- The Washington Times - Tuesday, December 8, 2009

ST. PAUL, Minn. | Gov. Tim Pawlenty can’t see Russia from his house.

Neither could former Alaska Gov. Sarah Palin, of course, but her suggestion that Russia’s proximity to her home state made for foreign-policy chops was spoofed endlessly during the 2008 campaign. The Minnesota Republican won’t be such an easy target — he’s a globe-trotter whose trade missions, troop visits and stops at exclusive international conferences have taken him to Baghdad; Bangalore, India; Beijing and points beyond.

Tiny Fey won’t be able to poke fun at his passport on “Saturday Night Live” should he run for the White House — perhaps against Mrs. Palin.

But with the 2012 Iowa caucuses still about two years away, Mr. Pawlenty is quick to dismiss the suggestion that his overseas travel — his latest trade mission departs Saturday for Brazil and Chile — has been meant to serve anything but Minnesota’s interests.

“That isn’t why we do it,” Mr. Pawlenty said this week. The trade missions and troop visits in particular are “obvious and worthy uses of a governor’s time.”

Still, one of the first tests for him and other White House hopefuls will be whether they have what it takes to steer the country through wars, diplomacy, treaties, trade matters and other global issues. Candidates also must show the mettle required of the commander in chief, with the nation at war in Iraq and Afghanistan and facing nuclear threats from Iran and North Korea.

Proving they can measure up is often toughest for governors, whose job descriptions limit their international reach.

As governor, Mrs. Palin had stuck so close to home that her foreign-policy credentials were questioned immediately when Arizona Sen. John McCain picked her as his running mate on the Republican Party ticket. She had traveled only once outside North America before landing on the national stage and was ridiculed by Miss Fey and others for touting Alaska’s proximity to Russia as foreign-policy experience.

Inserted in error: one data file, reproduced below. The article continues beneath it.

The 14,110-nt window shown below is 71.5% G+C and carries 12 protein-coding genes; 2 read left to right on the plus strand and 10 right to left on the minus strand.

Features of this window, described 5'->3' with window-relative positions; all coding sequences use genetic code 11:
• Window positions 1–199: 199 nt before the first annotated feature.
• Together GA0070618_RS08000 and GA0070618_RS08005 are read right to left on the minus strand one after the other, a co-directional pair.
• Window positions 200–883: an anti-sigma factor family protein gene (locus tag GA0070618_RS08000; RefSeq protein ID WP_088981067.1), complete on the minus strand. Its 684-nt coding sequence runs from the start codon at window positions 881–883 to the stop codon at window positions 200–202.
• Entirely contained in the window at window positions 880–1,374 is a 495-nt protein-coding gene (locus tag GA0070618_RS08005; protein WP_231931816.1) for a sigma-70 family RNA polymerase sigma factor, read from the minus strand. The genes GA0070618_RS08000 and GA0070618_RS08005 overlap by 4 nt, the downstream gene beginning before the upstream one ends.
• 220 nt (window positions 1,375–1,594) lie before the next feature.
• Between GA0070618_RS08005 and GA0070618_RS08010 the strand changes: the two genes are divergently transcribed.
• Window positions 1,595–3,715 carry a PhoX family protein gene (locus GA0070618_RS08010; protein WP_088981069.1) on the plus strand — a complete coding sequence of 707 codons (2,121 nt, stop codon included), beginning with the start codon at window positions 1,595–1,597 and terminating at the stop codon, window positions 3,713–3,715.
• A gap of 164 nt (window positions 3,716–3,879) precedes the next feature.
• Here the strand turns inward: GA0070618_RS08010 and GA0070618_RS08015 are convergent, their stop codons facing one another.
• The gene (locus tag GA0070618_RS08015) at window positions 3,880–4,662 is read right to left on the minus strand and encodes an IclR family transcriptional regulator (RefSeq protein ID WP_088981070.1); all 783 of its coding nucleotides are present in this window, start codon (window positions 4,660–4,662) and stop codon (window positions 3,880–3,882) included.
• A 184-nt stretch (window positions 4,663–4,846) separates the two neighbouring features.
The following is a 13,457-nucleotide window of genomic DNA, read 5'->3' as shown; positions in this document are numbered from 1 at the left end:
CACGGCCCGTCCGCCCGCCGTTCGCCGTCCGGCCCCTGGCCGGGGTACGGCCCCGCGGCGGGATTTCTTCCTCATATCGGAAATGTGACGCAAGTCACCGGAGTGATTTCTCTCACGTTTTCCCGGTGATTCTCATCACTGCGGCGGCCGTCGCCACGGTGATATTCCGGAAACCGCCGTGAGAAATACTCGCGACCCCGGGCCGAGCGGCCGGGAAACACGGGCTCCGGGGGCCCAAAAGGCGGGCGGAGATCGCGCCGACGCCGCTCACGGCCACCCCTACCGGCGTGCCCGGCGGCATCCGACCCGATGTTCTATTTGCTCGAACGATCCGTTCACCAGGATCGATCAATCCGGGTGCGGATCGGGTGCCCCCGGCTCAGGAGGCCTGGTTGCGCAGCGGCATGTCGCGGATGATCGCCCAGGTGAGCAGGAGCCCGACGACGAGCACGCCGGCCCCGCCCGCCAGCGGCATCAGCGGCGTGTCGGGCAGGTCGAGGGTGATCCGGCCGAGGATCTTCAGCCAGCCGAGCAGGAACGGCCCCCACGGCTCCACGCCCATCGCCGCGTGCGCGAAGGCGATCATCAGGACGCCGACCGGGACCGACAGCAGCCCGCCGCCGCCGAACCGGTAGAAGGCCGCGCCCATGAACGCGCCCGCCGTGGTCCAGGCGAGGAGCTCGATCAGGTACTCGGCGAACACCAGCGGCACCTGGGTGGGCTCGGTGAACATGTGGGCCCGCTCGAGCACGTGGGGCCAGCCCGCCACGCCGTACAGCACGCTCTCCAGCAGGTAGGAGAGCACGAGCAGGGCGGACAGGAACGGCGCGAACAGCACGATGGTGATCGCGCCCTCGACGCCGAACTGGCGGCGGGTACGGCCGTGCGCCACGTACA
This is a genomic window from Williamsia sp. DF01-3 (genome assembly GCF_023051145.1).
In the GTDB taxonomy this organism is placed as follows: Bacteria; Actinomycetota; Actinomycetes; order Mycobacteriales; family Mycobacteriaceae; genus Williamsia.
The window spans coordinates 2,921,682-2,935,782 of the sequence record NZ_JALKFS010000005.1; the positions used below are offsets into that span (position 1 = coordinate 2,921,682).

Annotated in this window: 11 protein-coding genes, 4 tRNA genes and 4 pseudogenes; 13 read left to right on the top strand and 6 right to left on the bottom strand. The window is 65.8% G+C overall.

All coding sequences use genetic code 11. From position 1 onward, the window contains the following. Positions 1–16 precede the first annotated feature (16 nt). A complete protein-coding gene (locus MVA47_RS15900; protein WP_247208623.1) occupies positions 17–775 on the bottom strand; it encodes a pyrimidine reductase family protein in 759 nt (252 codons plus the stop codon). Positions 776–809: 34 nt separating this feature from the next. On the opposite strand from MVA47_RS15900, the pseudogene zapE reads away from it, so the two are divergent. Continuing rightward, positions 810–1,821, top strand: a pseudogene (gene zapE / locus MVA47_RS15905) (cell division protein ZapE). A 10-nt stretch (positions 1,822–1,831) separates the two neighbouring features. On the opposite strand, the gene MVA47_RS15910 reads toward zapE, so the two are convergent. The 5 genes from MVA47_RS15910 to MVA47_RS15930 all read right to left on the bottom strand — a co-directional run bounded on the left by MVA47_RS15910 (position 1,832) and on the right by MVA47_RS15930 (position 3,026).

Mr. Pawlenty will have more travel on his resume, but his long trips abroad do not automatically translate into unimpeachable foreign-policy credentials.

“If you overstate that, it can backfire,” said Mark Dillen, a former Foreign Service officer who blogs for the nonpartisan Foreign Policy Association.

During the 2008 Republican primary campaign, former Arkansas Gov. Mike Huckabee talked about visiting 40 countries and sleeping in the fortified Green Zone on visits to Iraq. Former Massachusetts Gov. Mitt Romney visited Iraq and Afghanistan while considering a run.

During his 2004 campaign for president, former Vermont Gov. Howard Dean visited three continents but still was attacked by rival Democrats on his foreign-policy credentials. Mr. Dean attributed that to his front-runner status at the time and said the trips were enlightening.

“I once had a four-hour conversation over dinner with [then German Chancellor] Gerhard Schroeder and four other governors,” Mr. Dean said. “It’s a very quick learning curve when you get to do something like that.”

Former President George W. Bush used Texas’ close relationship with Mexico to counter critics who said he hadn’t traveled enough when he ran in 2000. Some joked at the time that Mr. Bush, then the Texas governor, was the only U.S. governor with his own foreign policy.

In a pinch, advisers can provide cover. When Arkansas Gov. Bill Clinton ran in 1992, he tried to stick mainly to domestic issues but pointed to a team of veteran foreign-policy advisers drawn from Congress and the Carter administration.

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